Disorder Causes People To Be Hopelessly Lost

Newly Discovered Disorder Has No Known Cause

Imagine for a moment what it would feel like to become lost in a familiar place, even your own home. That's a reality for people who suffer from a recently identified disorder called Developmental Topographical Disorientation.

"It's just so frustrating and scary to feel lost like that all the time," said Sharon Roseman a DTD patient.

For her, the road of life has been full of detours. She's struggled to find her way since she was just 5 years old.

"Everything that would normally look north/south becomes east/west and it's like someone picks up the universe, turns it a quarter turn, and sets it back down," said Roseman

She has Developmental Topographical Disorientation, or DTD, which means she struggles to form a mental map of her surroundings. Additionally, Roseman encounters a 90 degree shift in her internal compass; a shift that can happen every five minutes.

That shift in perception causes her to become disoriented and anxious. It's usually brought on by sleep or traveling along curves and angles, like the roundabouts in her neighborhood, or "Y" shaped hallways at Porter Hospital where she works.

She corrects the shift by spinning around with her eyes closed, which she says is very embarrassing.

"Getting lost every day is not exactly having a bad sense of direction but is something else," said Dr. Guiseppe Iaria, a neuroscientist at the University of Calgary.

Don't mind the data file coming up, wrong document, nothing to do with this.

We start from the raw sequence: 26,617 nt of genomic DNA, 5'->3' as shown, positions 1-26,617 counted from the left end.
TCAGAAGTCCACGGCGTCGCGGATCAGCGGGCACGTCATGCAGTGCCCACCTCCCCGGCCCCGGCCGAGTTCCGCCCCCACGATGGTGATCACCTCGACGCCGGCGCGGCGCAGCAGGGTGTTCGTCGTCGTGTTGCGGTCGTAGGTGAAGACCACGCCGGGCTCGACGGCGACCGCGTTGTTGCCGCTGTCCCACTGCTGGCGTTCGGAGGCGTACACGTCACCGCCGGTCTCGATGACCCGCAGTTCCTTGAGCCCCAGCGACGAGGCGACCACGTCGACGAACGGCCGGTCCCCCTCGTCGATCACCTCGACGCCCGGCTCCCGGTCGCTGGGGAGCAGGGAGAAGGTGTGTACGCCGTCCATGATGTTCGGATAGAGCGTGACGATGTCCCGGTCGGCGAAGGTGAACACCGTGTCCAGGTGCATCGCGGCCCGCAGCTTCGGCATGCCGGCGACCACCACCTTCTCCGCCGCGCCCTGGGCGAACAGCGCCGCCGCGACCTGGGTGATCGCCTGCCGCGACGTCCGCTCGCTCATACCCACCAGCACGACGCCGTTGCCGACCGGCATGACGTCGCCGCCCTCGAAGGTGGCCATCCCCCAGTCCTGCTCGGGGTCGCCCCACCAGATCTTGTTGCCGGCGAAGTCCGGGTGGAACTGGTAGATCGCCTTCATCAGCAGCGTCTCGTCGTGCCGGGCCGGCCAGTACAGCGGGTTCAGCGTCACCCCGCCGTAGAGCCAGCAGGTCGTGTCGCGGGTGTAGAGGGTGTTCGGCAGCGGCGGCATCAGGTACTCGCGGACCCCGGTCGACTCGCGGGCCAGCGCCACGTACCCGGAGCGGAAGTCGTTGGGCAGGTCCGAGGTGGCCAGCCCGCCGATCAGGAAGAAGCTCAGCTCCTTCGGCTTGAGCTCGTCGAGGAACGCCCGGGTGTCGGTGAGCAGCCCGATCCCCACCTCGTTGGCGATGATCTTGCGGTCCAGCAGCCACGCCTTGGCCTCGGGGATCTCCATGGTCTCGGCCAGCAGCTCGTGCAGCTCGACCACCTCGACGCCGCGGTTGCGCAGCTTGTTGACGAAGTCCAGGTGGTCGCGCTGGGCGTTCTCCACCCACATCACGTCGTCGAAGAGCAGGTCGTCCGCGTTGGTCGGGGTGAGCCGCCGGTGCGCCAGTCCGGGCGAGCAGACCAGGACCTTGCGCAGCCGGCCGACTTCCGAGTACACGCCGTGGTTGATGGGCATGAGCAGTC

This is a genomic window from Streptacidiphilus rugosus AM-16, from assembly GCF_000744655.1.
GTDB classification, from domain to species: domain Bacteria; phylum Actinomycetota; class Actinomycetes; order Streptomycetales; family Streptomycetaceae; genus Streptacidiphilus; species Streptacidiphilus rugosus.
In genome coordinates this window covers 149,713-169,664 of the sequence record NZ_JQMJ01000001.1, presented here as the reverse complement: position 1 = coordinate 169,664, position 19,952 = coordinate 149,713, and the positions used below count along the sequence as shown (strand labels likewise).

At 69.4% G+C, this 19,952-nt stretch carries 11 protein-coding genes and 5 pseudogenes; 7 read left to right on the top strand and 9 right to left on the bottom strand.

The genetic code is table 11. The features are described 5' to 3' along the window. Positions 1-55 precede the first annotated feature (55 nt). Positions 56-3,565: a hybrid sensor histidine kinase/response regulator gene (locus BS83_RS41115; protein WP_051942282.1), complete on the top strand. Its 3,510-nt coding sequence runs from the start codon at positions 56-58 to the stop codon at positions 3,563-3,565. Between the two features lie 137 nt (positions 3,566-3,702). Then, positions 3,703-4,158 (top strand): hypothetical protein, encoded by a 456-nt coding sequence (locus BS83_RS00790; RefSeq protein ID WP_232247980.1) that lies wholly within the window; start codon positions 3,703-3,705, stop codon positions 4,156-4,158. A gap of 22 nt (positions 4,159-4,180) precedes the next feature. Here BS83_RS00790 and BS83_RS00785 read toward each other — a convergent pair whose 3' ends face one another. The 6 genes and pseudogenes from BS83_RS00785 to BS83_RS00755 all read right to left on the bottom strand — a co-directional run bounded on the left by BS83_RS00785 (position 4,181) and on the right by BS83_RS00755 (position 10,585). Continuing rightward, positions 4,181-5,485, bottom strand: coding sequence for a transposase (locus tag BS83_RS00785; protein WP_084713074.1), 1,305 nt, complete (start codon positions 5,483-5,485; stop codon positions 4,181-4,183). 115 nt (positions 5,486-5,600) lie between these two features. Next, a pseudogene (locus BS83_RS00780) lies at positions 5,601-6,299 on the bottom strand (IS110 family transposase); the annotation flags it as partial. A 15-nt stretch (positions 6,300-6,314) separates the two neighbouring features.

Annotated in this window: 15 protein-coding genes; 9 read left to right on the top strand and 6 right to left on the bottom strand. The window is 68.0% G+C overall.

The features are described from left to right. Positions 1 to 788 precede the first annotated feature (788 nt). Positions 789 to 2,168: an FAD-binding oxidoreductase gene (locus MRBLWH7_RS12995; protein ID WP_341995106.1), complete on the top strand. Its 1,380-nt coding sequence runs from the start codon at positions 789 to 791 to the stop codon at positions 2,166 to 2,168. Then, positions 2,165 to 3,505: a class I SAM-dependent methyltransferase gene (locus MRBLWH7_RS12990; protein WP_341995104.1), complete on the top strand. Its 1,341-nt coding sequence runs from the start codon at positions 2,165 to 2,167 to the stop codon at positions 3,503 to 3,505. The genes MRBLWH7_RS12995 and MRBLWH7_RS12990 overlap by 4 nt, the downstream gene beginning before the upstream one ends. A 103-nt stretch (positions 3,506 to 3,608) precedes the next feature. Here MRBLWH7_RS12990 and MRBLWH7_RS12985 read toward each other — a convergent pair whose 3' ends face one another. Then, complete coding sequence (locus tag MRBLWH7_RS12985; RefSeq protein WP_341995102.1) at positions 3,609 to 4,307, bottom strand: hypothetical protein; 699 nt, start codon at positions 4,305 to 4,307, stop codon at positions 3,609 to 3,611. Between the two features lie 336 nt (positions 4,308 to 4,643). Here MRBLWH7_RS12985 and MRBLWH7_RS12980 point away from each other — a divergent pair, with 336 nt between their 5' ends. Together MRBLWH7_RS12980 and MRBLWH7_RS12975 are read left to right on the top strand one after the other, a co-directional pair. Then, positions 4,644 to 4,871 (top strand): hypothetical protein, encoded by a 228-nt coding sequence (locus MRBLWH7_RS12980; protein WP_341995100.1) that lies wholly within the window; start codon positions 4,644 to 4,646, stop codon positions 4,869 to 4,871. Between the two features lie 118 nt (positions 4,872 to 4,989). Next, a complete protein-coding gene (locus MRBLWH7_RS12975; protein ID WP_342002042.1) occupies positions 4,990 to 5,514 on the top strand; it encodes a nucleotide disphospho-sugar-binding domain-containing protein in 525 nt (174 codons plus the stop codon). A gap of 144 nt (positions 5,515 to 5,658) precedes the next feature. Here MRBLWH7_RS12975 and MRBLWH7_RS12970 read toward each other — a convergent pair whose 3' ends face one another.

He and a colleague were the first to document DTD early this year and identify three common symptoms: -You get lost every day in familiar surroundings -You have no other neurological condition or brain injury -You've had the condition since you were a child

So far Iaria doesn't know how rare the condition really is.

"In less than a year we have been contacted by 500 people and I would say about 400 of them most likely have DTD," said Iaria.

"It's so amazing, it's so validating to know that I'm not the only one," said Roseman.

Now through an online test and patient forums, Roseman has found a path that's taken her beyond decades of isolation and secrecy about her disorder.

"I don't feel like I'm this freak anymore that has to explain to people, oh can you tell me where the front door of my house is, because I can't find it right now," chuckled Roseman.

Since the disorder was identified less than a year ago, there is no known cause or treatment, but doctors hope to identify possible sources through MRI studies of patient brain function and structure.

If you would like more information on developmental topographical disorientation or to take the online test, click here. www.gettinglost.ca

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